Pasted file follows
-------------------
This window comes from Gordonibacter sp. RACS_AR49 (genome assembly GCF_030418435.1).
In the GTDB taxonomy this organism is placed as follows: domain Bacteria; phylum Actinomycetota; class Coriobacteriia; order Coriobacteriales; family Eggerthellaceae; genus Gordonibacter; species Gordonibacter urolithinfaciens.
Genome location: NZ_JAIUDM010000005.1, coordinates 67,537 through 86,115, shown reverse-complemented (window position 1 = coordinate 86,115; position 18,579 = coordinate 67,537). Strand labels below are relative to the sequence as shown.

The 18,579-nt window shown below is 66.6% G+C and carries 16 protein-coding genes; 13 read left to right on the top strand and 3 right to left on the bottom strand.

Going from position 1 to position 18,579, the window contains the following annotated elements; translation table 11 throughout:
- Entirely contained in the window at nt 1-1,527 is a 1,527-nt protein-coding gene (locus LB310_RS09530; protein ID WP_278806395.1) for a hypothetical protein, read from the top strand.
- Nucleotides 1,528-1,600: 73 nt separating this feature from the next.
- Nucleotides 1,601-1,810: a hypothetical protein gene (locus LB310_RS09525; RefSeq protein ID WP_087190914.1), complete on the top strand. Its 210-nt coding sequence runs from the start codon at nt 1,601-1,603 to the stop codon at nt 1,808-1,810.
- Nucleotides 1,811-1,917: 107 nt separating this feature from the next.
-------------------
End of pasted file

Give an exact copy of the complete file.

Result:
This window comes from Gordonibacter sp. RACS_AR49 (genome assembly GCF_030418435.1).
In the GTDB taxonomy this organism is placed as follows: domain Bacteria; phylum Actinomycetota; class Coriobacteriia; order Coriobacteriales; family Eggerthellaceae; genus Gordonibacter; species Gordonibacter urolithinfaciens.
Genome location: NZ_JAIUDM010000005.1, coordinates 67,537 through 86,115, shown reverse-complemented (window position 1 = coordinate 86,115; position 18,579 = coordinate 67,537). Strand labels below are relative to the sequence as shown.

The 18,579-nt window shown below is 66.6% G+C and carries 16 protein-coding genes; 13 read left to right on the top strand and 3 right to left on the bottom strand.

Going from position 1 to position 18,579, the window contains the following annotated elements; translation table 11 throughout:
- Entirely contained in the window at nt 1-1,527 is a 1,527-nt protein-coding gene (locus LB310_RS09530; protein ID WP_278806395.1) for a hypothetical protein, read from the top strand.
- Nucleotides 1,528-1,600: 73 nt separating this feature from the next.
- Nucleotides 1,601-1,810: a hypothetical protein gene (locus LB310_RS09525; RefSeq protein ID WP_087190914.1), complete on the top strand. Its 210-nt coding sequence runs from the start codon at nt 1,601-1,603 to the stop codon at nt 1,808-1,810.
- Nucleotides 1,811-1,917: 107 nt separating this feature from the next.